From cosy rainforest retreats to once-in-a-lifetime Great Barrier Reef reef events, epic waterfalls to spectacular outback scenery, this is why you should put the green light on your summer holiday.
With summer comes beautiful warm rains. These typically run from November to March though patterns will vary from year to year. Yes, the sun still peeks out of the clouds and it doesn’t mean non-stop rain – you can squeeze in plenty of sunny beach days during this period. Summer is an important part of the tropical weather cycle and plays a vital role in the revitalisation of the plant and animal life post the dry. The low hanging clouds on the mountains and the vibrant tones of green of the landscape will be enough to inspire your inner Monet.
Waterfalls upon waterfalls
If you’ve ever seen the comparison photos of Barron Falls in the dry compared to after a good dose of summer rain, you’ll understand. If not, prepare yourself for the most epic waterfall hunting of your life. Waterfalls that are usually merely amazing become incredible, streams that are normally a trickle begin to thunder, and waterfalls seem to appear in every crevice of the surrounding mountain ranges. It’s enough to make you want to pack up your life and become a full-time waterfall hunter.
It’s important to always follow the advice from Queensland Parks and never venture into out of bounds zones, flooded waters or dangerous areas to prevent serious injury or death. During the peak rains, many swimming holes are too dangerous to swim in and should only be observed from afar.
Cosy night in the rainforest
Is there anything cosier than spending the night rugged up in a timber treehouse while listening to rain patter down on the canopy? Throw in a glass of wine, potbelly fireplace and spa bath with rainforest views and you’ve got yourself the ultimate cosy trifecta. It may sound like a dream but rest assured these very much exist. Try Rose Gums Wilderness Retreat or Canopy Treehouses as the perfect base to explore the Atherton Tablelands surrounds – remember when you decided you were becoming a full-time waterfall hunter?
A fruity heaven
While this time of year may be nicknamed “Green Season”, the fruits are anything but – tangy pink lychees and sweet yellow mangoes decorate the trees and Rusty’s Markets becomes a stockpile of fresh local produce. Grab a shopping bag or two and weave your way through the stalls stocking up on mangoes that are as cheap per kilo as most supermarkets charge for one. Don’t be surprised if you leave with enough fruit and veg to feed a small village and your belt a notch looser after tasting all the free samples.
It’s a spectacle
Yes, sometimes it does feel like a bucket of water is being poured from the sky but that can be the best bit. People love to talk about the weather – when was the last time you went a day without someone mentioning how hot or cold the weather was? Sometimes the only thing to do is embrace the rain and take a moment to reflect on the remarkable volume of water falling from the clouds. It’s so unforgettable it’ll make it into the repertoire of stories to bore your future grandchildren with about the time you visited the tropics and saw rain heavier than they could ever imagine.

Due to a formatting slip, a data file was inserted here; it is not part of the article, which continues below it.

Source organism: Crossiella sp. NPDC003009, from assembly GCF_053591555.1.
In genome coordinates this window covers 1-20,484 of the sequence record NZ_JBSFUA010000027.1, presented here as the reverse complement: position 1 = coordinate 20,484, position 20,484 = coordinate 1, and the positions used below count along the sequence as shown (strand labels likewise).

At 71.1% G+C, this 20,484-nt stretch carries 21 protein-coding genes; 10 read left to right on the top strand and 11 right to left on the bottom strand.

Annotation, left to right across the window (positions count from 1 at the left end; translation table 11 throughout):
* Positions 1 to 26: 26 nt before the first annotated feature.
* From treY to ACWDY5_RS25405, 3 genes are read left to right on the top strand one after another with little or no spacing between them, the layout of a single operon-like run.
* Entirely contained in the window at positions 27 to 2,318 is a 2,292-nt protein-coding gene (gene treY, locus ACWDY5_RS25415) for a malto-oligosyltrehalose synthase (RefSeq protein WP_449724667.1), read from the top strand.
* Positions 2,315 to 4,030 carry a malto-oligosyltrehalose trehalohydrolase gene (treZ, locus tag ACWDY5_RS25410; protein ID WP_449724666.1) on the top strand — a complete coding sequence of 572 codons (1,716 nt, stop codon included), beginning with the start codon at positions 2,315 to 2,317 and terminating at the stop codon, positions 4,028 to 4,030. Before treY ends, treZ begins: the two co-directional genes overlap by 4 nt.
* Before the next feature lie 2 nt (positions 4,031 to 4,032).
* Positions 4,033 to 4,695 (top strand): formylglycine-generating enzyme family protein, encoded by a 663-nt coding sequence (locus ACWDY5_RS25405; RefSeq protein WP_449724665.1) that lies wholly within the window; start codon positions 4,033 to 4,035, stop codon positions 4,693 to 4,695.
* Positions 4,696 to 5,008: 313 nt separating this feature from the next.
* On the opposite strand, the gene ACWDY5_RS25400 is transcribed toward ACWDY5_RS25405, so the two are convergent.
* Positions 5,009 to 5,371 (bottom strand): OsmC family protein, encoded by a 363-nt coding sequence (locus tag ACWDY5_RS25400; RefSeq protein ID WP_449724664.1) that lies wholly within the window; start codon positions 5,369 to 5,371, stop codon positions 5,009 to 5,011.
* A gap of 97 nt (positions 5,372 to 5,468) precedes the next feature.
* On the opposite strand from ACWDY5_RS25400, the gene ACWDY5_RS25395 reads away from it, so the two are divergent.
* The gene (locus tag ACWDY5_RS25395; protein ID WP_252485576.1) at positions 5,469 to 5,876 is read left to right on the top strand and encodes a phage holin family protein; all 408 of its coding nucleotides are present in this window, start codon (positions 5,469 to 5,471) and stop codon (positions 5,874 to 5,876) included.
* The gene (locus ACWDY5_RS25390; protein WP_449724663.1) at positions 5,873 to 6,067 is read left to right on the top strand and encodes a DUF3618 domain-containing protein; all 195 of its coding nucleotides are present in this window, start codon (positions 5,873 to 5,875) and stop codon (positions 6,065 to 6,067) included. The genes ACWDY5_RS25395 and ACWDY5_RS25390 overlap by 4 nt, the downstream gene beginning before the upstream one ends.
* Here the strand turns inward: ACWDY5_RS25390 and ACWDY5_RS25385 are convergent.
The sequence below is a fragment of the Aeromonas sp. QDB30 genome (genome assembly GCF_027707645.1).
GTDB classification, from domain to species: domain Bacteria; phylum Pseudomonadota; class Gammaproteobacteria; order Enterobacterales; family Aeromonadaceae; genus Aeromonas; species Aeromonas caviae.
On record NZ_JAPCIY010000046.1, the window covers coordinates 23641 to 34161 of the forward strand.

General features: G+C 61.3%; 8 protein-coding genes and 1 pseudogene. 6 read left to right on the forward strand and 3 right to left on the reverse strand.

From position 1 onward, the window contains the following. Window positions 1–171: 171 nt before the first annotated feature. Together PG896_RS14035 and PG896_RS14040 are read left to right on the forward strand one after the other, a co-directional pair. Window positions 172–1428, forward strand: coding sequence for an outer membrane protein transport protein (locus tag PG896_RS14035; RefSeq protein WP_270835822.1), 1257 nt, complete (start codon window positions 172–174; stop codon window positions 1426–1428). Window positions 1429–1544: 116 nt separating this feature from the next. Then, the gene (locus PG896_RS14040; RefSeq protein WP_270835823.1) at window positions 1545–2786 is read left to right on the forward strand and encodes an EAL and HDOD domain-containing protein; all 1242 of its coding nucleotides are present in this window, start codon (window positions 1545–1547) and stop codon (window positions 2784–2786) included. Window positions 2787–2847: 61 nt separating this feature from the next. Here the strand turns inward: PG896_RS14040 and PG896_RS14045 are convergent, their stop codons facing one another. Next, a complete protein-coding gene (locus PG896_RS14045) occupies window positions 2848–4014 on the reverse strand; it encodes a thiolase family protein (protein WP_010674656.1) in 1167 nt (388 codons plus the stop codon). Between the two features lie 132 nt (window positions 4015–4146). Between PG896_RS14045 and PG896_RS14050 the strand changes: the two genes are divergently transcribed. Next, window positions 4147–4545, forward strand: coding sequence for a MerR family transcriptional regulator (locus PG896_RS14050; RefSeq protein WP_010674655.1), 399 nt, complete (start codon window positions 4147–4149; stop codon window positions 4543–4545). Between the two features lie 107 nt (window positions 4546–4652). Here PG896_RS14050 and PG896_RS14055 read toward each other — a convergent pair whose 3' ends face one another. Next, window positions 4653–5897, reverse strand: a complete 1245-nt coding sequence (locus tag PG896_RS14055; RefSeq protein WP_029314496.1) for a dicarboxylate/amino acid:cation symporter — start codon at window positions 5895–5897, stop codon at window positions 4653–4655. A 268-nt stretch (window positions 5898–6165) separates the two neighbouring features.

Ask any local what the summer sounds like and they will tell you, rain on a tin roof and croaking frogs (rain stimulates frogs to breed). If you’re a keen wildlife hunter, it’s your time of year to spot many of the local inhabitants that usually like to stay hidden. Areas such as the Mutton Hole Wetlands in Normanton flourish with birdlife as food becomes plentiful and birds begin or end their migrations.
Because of an abundance of food, wildlife is especially active over summer including Cassowary dads roam extensively with chicks through this period, taking advantage of the fruit.
Great Barrier Reef finds its mojo
Each year at the end of spring and start of summer, the corals and creatures of the Great Barrier Reef simultaneously release their sperm and eggs in a mass coral spawning event. Don’t let that deter you, it’s absolutely spectacular for diving and snorkelling and your childhood dreams of experiencing what it’s like to be in a snow globe will be fulfilled. November to February is also turtle nesting and hatching season so if you’re lucky you can witness the circle of life of turtles.
If you’re prone to seasickness, October to March generally sees the winterly trade winds drop off and the water temperatures warm up for a more pleasant reef experience. Jumpsuits are in fashion so luckily your full body sunsuit will have you feeling like Black Panther or Mystique while offering protection during the stinger season. The Great Dividing Range tends to draw most of the rain to the coast so often when it’s raining on shore, the sun is shining at the reef.
You’ve seen the typical outback photographs – barron, dry landscape with nothing but ‘roos and red dirt for miles. It’s time to take your perception of the Aussie outback and flip it on its head. The Green Season was a term coined by the outbackers’ because, you guessed it, the sea of green the monsoon paints the landscape. Speckled with contrasting reds, oranges and pinks of native wildflowers, it’s a spectacular time to visit places such as Undara Experience. Here the lava tubes fill up with water and you can witness micro-bats emerge from a tube eagerly awaited by hungry pythons and brown tree snakes.
Due to COVID-19, Undara Experience will not be open over the 20-21 summer. They’ll be open again in March when you can still experience the outback painted green.